Have your cake & eat it too? Well maybe not…

Posted by on Apr 5, 2012 in Fabulous & Free | 0 comments

It is “Thrift Gift Thursday” here at Clever Creations.  Today I’m showing you how to take simple cookie tins from the thrift store and turn them into a fabulous gift or party centerpiece.  The tins range from $.69 to $.99 at my thrift store and I’m sure the prices would be comparable at your local thrift store too.  Wouldn’t this be so cute with just three small tins as a “3-layer paper cake”.  Attach a tag that says, “Happy birthday!  Hope this year you can have your CAKE and eat it too!” and it would be better than a birthday cake from any kitchen – as this one is calorie free! (Ok – I know you know I don’t mean that with the sweet tooth I have – but you get the idea).   However, for the one below, my base layer is a $4.99 hat box topped with four tins for a base cost of a little less than $9.  I wanted it a bit larger so I could use it as a centerpiece, thus the large hat box base.  I may even ask my precious hubby to build an elevated base for this if it won’t work on my large raised cake plate.  I could also add some more tins for extra height.  I think this will be great for baby or wedding showers with a vintage flair don’t you?  Ok – here’s your visual step by step:

1.  In addition to round tins in varying, graduated sizes, you will need paper to cover your tins.  Of course this cake could be done with varying sized square or rectangular shapes/tins.  Covering the base  in colorful scrapbook or wrapping papers would also be lovely.  What about using an extra copy of the wedding/party invite as part of the paper covering?  Photos?  Vintage emphemera?  The options are endless. I wanted my cake to be neutral/cream so I could use it for a variety of settings.  Start by cleaning the tins and tearing out the pages/choosing the papers you will use.

Tins/hat boxes in varying sizes

Tins/hat boxes in varying, graduated sizes












Paper supplies

I chose a Bible, vintage sheet music, a vintage dictionary & a book by one of my favorite authors for my paper supply.










2.  I use a plastic table cloth as a drop cloth (this craft can get messy), and a few other basic supplies to get started:

Basic "cake" supplies

Basic "cake supplies" Mod-podge, sponge brush, scissors & paper










vintage lace

Vintage lace

3.  Put Mod-podge on the tin and cover it with papers in any size, shape, or direction.  But I tend to be persnickitty so I made sure the papers on the side of the tins all faced up.
Mod-podge a tin - work in sections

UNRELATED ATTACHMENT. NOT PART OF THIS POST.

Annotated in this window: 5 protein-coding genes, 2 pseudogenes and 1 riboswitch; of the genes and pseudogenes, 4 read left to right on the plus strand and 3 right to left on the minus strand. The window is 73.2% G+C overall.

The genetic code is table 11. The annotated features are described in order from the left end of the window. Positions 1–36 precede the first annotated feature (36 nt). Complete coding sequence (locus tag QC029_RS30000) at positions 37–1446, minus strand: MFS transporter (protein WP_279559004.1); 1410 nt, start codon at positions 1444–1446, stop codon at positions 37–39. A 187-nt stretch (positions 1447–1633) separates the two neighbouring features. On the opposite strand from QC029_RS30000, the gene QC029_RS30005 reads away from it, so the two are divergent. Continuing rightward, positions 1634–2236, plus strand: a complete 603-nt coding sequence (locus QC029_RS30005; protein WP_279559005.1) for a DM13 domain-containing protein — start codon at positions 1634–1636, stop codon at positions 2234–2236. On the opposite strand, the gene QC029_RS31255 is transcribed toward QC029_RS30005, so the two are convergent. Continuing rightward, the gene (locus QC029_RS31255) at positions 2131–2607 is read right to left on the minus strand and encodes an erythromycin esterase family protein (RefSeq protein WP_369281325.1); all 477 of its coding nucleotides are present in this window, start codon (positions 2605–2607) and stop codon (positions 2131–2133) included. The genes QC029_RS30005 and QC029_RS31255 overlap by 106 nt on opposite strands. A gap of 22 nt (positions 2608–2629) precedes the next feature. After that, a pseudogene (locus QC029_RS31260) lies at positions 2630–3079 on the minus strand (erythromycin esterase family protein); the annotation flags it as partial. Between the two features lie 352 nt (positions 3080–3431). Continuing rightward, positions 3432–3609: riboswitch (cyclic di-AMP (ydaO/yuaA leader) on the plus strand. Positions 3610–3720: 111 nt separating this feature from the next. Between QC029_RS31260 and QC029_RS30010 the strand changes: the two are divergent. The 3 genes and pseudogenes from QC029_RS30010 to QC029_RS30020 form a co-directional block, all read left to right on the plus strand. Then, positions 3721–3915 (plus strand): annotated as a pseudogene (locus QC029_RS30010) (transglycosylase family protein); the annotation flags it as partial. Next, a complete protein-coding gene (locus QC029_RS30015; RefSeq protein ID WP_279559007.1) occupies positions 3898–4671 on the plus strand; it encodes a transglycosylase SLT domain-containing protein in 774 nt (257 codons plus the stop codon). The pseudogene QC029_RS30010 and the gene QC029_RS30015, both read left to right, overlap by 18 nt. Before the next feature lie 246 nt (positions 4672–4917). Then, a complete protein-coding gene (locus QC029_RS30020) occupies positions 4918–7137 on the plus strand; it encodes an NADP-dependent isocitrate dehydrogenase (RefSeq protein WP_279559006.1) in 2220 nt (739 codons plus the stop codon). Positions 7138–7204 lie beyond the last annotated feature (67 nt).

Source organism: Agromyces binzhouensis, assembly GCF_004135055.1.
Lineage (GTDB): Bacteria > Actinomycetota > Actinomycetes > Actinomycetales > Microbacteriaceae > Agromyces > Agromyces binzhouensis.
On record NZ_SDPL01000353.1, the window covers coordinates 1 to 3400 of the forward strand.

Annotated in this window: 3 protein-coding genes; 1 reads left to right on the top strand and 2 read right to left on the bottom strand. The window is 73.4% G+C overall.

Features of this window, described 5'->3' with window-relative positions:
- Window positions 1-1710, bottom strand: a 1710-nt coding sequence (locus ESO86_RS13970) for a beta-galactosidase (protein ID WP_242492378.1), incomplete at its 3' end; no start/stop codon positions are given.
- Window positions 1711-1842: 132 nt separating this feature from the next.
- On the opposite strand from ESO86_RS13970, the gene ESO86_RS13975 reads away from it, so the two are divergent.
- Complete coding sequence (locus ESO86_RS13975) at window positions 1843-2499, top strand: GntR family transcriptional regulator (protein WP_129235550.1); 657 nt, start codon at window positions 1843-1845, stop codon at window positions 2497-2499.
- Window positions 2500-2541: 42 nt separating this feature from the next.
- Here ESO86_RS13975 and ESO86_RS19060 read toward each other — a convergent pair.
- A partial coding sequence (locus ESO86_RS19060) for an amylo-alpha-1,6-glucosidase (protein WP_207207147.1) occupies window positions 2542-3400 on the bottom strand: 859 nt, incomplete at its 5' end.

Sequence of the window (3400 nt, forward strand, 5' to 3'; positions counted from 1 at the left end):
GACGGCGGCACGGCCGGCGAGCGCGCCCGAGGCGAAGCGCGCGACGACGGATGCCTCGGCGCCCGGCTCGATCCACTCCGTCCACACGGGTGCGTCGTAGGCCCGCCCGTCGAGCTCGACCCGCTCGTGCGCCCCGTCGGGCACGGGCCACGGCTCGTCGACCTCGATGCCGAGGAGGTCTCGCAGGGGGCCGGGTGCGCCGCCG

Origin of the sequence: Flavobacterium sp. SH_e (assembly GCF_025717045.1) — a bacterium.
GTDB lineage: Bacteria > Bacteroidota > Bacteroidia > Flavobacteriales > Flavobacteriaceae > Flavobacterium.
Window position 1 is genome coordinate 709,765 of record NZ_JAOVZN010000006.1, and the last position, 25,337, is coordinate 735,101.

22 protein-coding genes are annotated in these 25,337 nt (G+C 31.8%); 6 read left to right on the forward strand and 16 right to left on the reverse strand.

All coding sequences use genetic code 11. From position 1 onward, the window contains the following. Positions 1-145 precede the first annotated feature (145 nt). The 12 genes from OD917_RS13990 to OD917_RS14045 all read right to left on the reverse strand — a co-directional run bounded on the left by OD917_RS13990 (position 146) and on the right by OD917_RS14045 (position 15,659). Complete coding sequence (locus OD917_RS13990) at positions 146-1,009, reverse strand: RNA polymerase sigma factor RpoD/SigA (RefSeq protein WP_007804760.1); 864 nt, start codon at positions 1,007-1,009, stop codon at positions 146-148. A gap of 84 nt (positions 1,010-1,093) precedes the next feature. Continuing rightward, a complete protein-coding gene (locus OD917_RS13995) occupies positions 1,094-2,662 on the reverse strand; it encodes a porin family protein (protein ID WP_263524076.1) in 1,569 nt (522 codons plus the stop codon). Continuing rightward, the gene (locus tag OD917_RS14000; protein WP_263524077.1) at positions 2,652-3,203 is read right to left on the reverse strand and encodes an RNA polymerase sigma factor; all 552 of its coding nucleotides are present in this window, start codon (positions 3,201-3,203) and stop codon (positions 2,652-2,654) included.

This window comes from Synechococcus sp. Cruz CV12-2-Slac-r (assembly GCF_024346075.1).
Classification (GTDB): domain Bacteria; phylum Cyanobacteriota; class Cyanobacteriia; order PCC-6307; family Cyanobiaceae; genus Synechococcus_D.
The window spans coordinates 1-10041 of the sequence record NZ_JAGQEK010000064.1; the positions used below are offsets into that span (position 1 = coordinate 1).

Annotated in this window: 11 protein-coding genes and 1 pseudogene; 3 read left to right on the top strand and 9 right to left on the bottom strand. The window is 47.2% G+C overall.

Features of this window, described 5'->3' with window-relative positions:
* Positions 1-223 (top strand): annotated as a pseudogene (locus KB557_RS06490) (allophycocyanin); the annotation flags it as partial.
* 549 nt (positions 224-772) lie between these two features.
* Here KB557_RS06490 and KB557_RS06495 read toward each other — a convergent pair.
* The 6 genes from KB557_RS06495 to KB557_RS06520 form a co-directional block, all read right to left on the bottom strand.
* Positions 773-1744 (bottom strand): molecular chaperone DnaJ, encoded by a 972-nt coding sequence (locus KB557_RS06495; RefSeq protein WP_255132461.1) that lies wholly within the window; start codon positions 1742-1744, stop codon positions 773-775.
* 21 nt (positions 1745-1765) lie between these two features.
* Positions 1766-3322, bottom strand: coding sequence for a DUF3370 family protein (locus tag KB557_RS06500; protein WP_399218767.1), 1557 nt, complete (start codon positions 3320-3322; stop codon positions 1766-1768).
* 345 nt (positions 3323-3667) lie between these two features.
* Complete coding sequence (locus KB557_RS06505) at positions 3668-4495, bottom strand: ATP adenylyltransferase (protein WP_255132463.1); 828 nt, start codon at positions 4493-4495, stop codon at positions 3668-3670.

Mod-podge a tin - work in sections. I covered the entire thing, including the bottom for a finished product.



Cover the hat boxes/tins in paper

Cover the hat boxes/tins in paper on the sides and bottom. This one is not quite finished. Be sure to cover the top and around the edge of the lid to the inside of the lid. This will cause the lid to fit tightly but gives a nice finished product.












4.  Cover all the tins in a paper of your choice and then line the edges with varying vintage laces by using a low-temp glue gun.  If you don’t have vintage laces you could make borders out of paper or fabric as well.  I love the yellowed vintage book/Bible/song/dictionary pages for the vibe I was after.

Glue on vintage lace around the edge

Glue on vintage lace around the edge










vintage lace trim

Vintage lace trim









Paper book page cake with vintage lace trim

Paper book page cake with vintage lace trim












5.  Once all the boxes/tins are covered and bordered with lace or paper, you can start the “cake decorating” with embellishments.  Since mine is a vintage cake – I chose embellishments with sparkle; vintage chandelier crystals, rhinestones, vintage jewelry and buttons.  I left room on my cake to vary the cake decorations depending on the event.  I have antique pocket watches for an anniversary/wedding, necklaces with rhinestones for showers, places for small vintage baby toys for a baby shower.  The large vintage rhinestone broach just sits (unattached) on top of the cake so if I want to remove it and place a cupcake, flowers, a photo in a frame, a toy,  or something else on top, the cake is flexible enough to change the theme.

Glue on embellishments

Glue on embellishments with a low temp glue gun.









chandelier crystals

I attached vintage chandelier crystals through the lace on the bottom layer and secured with a dot of low temp hot glue.













6.  Here’s the finished product.  I think several of these could be made as table center pieces for a wedding or for a tablescape.  Some could be put on cake plates to vary the heights…can you imagine how lovely this would be?  Maybe not quite good enough to eat – but certainly a treat for the eye!

Finished paper cake

Embellished vintage book/Bible/song/dictionary page cake.












Side-view close up

Paper book cake side view close up



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